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NASA: Parker Solar Probe Ready to Launch

The mission will perform the closest-ever observations of a star when it travels through the Sun's

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NASA, Hubble, Keplar, asteroids
Nasa's Opportunity rover might have 'died' on Mars. Flickr

NASA’s Parker Solar Probe, which is humanity’s first mission to the Sun, has cleared the final procedures ahead of its launch on August 11.

“NASA’s Parker Solar Probe has cleared the final procedures in the clean room before its move to the launch pad, where it will be integrated onto its launch vehicle, a United Launch Alliance Delta IV Heavy,” the space agency said in a statement.

The mission termed as historic “will revolutionize our understanding of the Sun, where changing conditions can propagate out into the solar system, affecting Earth and other worlds”, it added.

The Parker Solar Probe will travel through the Sun’s atmosphere, closer to the surface than any spacecraft before it, facing brutal heat and radiation conditions and ultimately providing humanity with the closest-ever observations of a star.

Parker Solar Ready to Launch. VOA
Parker Solar Ready to Launch. VOA

In addition to using the largest operational launch vehicle, the Delta IV Heavy, the Parker Solar Probe will use a third stage rocket to gain the speed needed to reach the Sun, which takes 55 times more energy than reaching Mars.

The spacecraft will travel directly into the Sun’s atmosphere, about 4 million miles from its surface and more than seven times closer than any spacecraft has come before, due to its innovative Thermal Protection System.

Also Read: NASA Readies Probe to Touch the Sun With ‘Cutting-Edge Heat Shield’

The mission will perform the closest-ever observations of a star when it travels through the Sun’s outer atmosphere, called the corona.

The mission will rely on measurements and imaging to revolutionize our understanding of the corona and how processes there ultimately affect near-Earth space, NASA said. (IANS)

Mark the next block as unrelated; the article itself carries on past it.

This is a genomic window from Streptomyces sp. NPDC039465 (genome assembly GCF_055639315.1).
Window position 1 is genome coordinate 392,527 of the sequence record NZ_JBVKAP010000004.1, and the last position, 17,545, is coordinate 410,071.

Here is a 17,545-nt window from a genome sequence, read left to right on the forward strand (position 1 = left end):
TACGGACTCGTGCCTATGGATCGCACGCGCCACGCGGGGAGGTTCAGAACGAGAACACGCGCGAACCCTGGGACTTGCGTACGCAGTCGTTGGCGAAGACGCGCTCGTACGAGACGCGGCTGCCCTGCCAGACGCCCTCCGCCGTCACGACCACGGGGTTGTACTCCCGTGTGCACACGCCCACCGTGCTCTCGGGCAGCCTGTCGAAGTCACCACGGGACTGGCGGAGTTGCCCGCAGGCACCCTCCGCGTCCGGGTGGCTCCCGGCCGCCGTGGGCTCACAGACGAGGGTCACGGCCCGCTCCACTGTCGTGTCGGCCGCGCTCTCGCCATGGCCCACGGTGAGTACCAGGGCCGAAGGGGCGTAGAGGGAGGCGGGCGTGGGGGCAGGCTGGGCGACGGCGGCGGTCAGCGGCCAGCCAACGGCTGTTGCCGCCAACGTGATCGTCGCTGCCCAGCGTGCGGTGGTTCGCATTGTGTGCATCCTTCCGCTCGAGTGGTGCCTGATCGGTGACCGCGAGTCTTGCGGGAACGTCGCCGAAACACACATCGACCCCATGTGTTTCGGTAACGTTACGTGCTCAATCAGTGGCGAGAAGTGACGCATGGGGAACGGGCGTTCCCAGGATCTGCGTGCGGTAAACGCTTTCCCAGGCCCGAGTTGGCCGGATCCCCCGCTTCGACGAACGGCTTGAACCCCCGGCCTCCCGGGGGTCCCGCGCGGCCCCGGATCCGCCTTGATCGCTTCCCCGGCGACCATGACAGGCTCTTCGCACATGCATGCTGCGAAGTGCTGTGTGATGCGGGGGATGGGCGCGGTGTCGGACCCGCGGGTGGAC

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Anticipated Problems That May Effect NASA’s Mars Mission

According to results from the first eight analog space crews, presented at the American Association for the Advancement of Science (AAAS) annual meeting in Washington, D.C., the astronauts are able to successfully complete tasks between 20 and 60 per cent of the time.

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NASA has formalised plans to send a manned mission to Mars, a journey that could involve 250 million miles of travel on a small spacecraft.  Pixabay

Researchers are developing a predictive model to help NASA anticipate conflicts and communication breakdowns among crew members and tick off problems that may make or break the Mission to Mars.

NASA has formalised plans to send a manned mission to Mars, a journey that could involve 250 million miles of travel on a small spacecraft.

To understand the psychological demands of this Mars journey, Northwestern University has charted a multi-phase study conducted in two analog environments — HERA in the Johnson Space Center in Houston and the SIRIUS Mission in the NEK analog located in the Institute for Bio-Medical Problems (IBMP) in Russia.

The varsity will study the behaviour of analog astronaut crews on mock missions, complete with isolation, sleep deprivation, specially designed tasks and mission control, which mimics real space travel with delayed communication.

Mars
NASA has formalised plans to send a manned mission to Mars, a journey that could involve 250 million miles of travel on a small spacecraft. 
Pixabay

“Astronauts are super humans. They are people who are incredibly physically fit and extremely smart,” said Leslie DeChurch, Professor at Northwestern.

“We’re taking an already state-of-the-art crew selection system and making it even better by finding the values, traits and other characteristics that will allow NASA to compose crews that will get along,” DeChurch added.

HERA’s capsule simulator houses astronauts for up to 45 days — a mock mission control outside the capsule — that augments the realism with sound effects, vibrations and communication delays.

space
According to results from the first eight analog space crews, presented at the American Association for the Advancement of Science (AAAS) annual meeting in Washington, D.C., the astronauts are able to successfully complete tasks between 20 and 60 per cent of the time. Pixabay

Those on the inside undergo sleep deprivation and try to perform tasks. The researchers collect moment-to-moment metrics about individual performance, moods, psychosocial adaptation and more.

According to results from the first eight analog space crews, presented at the American Association for the Advancement of Science (AAAS) annual meeting in Washington, D.C., the astronauts are able to successfully complete tasks between 20 and 60 per cent of the time.

Also Read: Iran Doubts Europe’s Efforts To Keep Nuclear Deal Alive

The next phase of the research, which began on February 15, involves using the model to predict breakdowns and problems a new HERA crew will experience and making changes to “who works with whom, on what, and when”.

The experiment on the SIRIUS analog in Moscow, will begin on March 15, where four Russians and two Americans, will undertake a 120-day fictional mission around the moon, including a moon landing operation. (IANS)